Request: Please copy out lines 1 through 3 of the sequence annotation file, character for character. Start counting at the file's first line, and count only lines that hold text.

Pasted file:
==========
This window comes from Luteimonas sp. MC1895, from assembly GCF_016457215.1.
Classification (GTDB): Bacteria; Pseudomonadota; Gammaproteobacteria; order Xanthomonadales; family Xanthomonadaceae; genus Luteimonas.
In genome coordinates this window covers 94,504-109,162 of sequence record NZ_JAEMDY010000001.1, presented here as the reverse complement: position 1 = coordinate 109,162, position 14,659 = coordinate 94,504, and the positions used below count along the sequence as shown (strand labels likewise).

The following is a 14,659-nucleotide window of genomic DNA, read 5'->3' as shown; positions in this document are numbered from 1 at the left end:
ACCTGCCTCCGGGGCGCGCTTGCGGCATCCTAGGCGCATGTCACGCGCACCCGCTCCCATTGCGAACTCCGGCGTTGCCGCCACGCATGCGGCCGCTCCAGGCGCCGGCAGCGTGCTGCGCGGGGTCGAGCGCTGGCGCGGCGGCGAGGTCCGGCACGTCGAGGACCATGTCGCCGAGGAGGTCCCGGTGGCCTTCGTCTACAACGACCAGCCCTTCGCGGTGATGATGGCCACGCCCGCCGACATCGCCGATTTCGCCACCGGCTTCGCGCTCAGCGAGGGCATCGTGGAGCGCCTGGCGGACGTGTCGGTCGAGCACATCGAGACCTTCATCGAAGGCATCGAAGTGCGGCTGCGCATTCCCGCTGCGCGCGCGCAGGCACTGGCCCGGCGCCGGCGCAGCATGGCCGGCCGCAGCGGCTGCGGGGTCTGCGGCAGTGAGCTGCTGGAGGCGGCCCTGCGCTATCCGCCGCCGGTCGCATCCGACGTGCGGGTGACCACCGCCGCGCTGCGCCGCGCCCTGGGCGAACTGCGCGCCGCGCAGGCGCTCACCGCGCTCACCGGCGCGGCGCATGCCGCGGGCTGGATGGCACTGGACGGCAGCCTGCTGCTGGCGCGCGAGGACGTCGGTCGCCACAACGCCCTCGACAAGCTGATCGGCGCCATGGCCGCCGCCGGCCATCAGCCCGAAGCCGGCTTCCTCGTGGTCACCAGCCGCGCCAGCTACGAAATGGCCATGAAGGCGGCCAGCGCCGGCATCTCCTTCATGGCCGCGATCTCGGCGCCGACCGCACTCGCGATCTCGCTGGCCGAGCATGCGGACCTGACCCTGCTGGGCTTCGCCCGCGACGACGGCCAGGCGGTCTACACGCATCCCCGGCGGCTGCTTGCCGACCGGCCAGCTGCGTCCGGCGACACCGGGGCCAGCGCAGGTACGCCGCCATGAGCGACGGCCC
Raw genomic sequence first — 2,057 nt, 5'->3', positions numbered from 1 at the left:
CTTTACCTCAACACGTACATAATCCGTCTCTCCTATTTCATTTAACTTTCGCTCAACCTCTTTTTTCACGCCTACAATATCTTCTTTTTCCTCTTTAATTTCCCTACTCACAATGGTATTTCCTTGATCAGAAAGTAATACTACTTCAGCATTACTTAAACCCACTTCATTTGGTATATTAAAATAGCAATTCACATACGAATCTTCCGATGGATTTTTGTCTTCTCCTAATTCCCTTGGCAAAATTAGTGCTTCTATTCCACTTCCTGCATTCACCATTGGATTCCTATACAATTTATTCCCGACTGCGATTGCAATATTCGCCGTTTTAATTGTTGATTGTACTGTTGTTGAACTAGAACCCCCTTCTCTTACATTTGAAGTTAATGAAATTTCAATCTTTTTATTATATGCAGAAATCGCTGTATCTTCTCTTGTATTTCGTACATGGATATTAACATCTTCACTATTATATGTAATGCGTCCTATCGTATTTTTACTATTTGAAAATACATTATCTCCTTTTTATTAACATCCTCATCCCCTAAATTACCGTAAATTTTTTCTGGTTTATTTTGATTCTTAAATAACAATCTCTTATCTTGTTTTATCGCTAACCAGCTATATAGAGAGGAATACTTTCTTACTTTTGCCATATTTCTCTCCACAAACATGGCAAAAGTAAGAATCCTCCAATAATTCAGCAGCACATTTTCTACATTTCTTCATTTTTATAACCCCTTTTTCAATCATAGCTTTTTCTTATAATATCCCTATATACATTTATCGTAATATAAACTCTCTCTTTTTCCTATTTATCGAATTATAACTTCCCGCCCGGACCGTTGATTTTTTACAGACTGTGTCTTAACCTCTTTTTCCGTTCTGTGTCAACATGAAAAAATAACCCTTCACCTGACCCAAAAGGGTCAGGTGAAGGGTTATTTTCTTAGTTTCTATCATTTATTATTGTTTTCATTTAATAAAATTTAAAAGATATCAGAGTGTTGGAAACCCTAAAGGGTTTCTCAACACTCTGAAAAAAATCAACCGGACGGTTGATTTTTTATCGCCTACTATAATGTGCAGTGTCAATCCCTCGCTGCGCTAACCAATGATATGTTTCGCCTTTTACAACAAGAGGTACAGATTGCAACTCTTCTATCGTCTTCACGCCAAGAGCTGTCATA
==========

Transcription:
This window comes from Luteimonas sp. MC1895, from assembly GCF_016457215.1.
Classification (GTDB): Bacteria; Pseudomonadota; Gammaproteobacteria; order Xanthomonadales; family Xanthomonadaceae; genus Luteimonas.
In genome coordinates this window covers 94,504-109,162 of sequence record NZ_JAEMDY010000001.1, presented here as the reverse complement: position 1 = coordinate 109,162, position 14,659 = coordinate 94,504, and the positions used below count along the sequence as shown (strand labels likewise).